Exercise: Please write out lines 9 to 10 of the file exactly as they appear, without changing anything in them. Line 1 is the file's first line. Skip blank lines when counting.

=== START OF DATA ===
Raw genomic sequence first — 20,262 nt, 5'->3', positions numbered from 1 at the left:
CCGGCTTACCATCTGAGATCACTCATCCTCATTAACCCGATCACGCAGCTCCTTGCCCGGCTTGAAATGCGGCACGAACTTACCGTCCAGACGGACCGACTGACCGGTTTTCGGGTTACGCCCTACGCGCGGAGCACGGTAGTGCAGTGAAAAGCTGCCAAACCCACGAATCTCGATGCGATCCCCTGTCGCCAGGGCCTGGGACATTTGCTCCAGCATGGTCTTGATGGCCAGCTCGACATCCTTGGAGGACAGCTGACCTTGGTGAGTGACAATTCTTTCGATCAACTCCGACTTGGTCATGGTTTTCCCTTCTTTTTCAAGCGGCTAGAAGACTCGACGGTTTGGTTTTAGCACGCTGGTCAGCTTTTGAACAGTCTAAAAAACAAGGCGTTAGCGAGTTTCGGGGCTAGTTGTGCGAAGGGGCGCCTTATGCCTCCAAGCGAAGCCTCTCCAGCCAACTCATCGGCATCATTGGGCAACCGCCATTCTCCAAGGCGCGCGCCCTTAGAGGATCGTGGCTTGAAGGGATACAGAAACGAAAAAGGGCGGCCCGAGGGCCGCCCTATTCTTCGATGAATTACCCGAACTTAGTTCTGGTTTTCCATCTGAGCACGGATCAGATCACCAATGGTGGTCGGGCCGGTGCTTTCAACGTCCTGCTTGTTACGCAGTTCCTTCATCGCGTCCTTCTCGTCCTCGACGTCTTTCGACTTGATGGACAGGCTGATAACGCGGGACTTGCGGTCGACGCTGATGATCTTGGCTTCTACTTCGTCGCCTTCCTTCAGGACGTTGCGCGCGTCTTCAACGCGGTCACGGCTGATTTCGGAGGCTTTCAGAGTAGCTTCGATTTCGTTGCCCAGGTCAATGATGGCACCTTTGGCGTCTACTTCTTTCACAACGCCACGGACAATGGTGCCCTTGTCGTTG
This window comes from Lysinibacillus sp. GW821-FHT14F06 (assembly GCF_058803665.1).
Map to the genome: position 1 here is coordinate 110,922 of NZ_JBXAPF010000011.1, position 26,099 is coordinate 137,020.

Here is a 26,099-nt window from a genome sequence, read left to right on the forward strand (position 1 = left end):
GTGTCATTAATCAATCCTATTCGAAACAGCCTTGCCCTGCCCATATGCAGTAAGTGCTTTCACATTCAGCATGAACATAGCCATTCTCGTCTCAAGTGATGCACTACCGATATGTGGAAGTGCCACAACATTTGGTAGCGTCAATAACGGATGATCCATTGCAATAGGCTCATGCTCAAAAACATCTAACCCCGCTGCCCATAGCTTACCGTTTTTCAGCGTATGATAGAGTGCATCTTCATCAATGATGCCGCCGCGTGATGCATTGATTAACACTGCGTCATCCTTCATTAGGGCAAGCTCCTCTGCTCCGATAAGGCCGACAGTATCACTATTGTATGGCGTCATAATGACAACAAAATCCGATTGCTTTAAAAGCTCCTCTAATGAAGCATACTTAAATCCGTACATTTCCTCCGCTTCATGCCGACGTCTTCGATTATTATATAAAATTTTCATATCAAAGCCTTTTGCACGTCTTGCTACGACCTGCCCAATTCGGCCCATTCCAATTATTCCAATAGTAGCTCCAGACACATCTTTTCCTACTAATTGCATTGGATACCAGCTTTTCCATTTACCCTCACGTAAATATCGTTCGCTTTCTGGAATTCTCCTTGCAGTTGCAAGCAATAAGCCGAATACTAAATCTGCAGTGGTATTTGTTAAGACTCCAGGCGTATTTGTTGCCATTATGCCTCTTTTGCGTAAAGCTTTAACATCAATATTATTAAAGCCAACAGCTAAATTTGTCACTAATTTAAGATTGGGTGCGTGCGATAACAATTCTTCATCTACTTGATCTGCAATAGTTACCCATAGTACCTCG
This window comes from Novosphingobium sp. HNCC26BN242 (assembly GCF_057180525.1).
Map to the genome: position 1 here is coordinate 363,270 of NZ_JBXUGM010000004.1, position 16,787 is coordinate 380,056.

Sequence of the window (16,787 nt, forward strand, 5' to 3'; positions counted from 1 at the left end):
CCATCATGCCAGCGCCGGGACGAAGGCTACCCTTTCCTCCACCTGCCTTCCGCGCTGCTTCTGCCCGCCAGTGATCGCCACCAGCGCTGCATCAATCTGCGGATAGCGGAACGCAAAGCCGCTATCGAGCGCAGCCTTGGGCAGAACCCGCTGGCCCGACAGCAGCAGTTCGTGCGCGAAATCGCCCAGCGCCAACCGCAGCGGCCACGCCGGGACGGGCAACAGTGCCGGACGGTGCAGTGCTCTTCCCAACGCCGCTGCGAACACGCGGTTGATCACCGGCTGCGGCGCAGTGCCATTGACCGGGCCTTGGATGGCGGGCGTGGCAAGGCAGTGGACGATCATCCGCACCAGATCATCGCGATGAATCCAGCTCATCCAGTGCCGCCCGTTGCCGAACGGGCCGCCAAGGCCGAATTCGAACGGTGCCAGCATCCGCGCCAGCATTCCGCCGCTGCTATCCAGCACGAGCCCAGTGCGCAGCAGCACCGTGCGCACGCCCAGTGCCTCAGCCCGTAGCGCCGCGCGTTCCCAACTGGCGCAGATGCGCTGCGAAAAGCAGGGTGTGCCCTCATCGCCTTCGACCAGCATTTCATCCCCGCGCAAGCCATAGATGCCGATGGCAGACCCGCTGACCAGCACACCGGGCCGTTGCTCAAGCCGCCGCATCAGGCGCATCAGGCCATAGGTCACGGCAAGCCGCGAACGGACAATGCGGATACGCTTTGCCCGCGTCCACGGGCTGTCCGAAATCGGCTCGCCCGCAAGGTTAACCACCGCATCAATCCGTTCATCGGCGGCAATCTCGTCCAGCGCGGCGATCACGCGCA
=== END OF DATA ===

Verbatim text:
Sequence of the window (16,787 nt, forward strand, 5' to 3'; positions counted from 1 at the left end):
CCATCATGCCAGCGCCGGGACGAAGGCTACCCTTTCCTCCACCTGCCTTCCGCGCTGCTTCTGCCCGCCAGTGATCGCCACCAGCGCTGCATCAATCTGCGGATAGCGGAACGCAAAGCCGCTATCGAGCGCAGCCTTGGGCAGAACCCGCTGGCCCGACAGCAGCAGTTCGTGCGCGAAATCGCCCAGCGCCAACCGCAGCGGCCACGCCGGGACGGGCAACAGTGCCGGACGGTGCAGTGCTCTTCCCAACGCCGCTGCGAACACGCGGTTGATCACCGGCTGCGGCGCAGTGCCATTGACCGGGCCTTGGATGGCGGGCGTGGCAAGGCAGTGGACGATCATCCGCACCAGATCATCGCGATGAATCCAGCTCATCCAGTGCCGCCCGTTGCCGAACGGGCCGCCAAGGCCGAATTCGAACGGTGCCAGCATCCGCGCCAGCATTCCGCCGCTGCTATCCAGCACGAGCCCAGTGCGCAGCAGCACCGTGCGCACGCCCAGTGCCTCAGCCCGTAGCGCCGCGCGTTCCCAACTGGCGCAGATGCGCTGCGAAAAGCAGGGTGTGCCCTCATCGCCTTCGACCAGCATTTCATCCCCGCGCAAGCCATAGATGCCGATGGCAGACCCGCTGACCAGCACACCGGGCCGTTGCTCAAGCCGCCGCATCAGGCGCATCAGGCCATAGGTCACGGCAAGCCGCGAACGGACAATGCGGATACGCTTTGCCCGCGTCCACGGGCTGTCCGAAATCGGCTCGCCCGCAAGGTTAACCACCGCATCAATCCGTTCATCGGCGGCAATCTCGTCCAGCGCGGCGATCACGCGCA